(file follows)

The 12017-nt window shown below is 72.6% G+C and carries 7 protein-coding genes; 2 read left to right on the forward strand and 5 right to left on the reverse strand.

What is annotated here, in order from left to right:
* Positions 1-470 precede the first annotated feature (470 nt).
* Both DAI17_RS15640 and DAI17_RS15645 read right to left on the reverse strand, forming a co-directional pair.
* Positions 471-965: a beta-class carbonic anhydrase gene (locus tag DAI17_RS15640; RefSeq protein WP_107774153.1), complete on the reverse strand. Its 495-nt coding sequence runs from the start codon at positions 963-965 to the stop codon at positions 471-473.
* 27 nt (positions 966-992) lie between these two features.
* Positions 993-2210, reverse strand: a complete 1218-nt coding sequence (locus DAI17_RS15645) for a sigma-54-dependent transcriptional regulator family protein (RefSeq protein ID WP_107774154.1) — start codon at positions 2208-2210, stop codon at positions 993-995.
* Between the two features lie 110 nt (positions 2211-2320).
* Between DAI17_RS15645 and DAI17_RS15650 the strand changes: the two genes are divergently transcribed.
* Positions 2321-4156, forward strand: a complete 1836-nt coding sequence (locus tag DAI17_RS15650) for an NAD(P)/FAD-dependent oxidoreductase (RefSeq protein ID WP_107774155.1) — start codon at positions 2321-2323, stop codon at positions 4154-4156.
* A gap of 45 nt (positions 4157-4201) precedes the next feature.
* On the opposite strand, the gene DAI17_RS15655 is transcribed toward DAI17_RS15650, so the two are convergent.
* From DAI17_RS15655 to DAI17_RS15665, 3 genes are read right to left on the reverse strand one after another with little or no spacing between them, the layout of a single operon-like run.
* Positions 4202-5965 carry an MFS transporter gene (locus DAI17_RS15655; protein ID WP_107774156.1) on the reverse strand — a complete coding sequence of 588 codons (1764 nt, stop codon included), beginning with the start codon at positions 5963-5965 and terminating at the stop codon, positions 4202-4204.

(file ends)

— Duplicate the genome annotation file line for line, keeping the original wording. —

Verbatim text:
The 12017-nt window shown below is 72.6% G+C and carries 7 protein-coding genes; 2 read left to right on the forward strand and 5 right to left on the reverse strand.

What is annotated here, in order from left to right:
* Positions 1-470 precede the first annotated feature (470 nt).
* Both DAI17_RS15640 and DAI17_RS15645 read right to left on the reverse strand, forming a co-directional pair.
* Positions 471-965: a beta-class carbonic anhydrase gene (locus tag DAI17_RS15640; RefSeq protein WP_107774153.1), complete on the reverse strand. Its 495-nt coding sequence runs from the start codon at positions 963-965 to the stop codon at positions 471-473.
* 27 nt (positions 966-992) lie between these two features.
* Positions 993-2210, reverse strand: a complete 1218-nt coding sequence (locus DAI17_RS15645) for a sigma-54-dependent transcriptional regulator family protein (RefSeq protein ID WP_107774154.1) — start codon at positions 2208-2210, stop codon at positions 993-995.
* Between the two features lie 110 nt (positions 2211-2320).
* Between DAI17_RS15645 and DAI17_RS15650 the strand changes: the two genes are divergently transcribed.
* Positions 2321-4156, forward strand: a complete 1836-nt coding sequence (locus tag DAI17_RS15650) for an NAD(P)/FAD-dependent oxidoreductase (RefSeq protein ID WP_107774155.1) — start codon at positions 2321-2323, stop codon at positions 4154-4156.
* A gap of 45 nt (positions 4157-4201) precedes the next feature.
* On the opposite strand, the gene DAI17_RS15655 is transcribed toward DAI17_RS15650, so the two are convergent.
* From DAI17_RS15655 to DAI17_RS15665, 3 genes are read right to left on the reverse strand one after another with little or no spacing between them, the layout of a single operon-like run.
* Positions 4202-5965 carry an MFS transporter gene (locus DAI17_RS15655; protein ID WP_107774156.1) on the reverse strand — a complete coding sequence of 588 codons (1764 nt, stop codon included), beginning with the start codon at positions 5963-5965 and terminating at the stop codon, positions 4202-4204.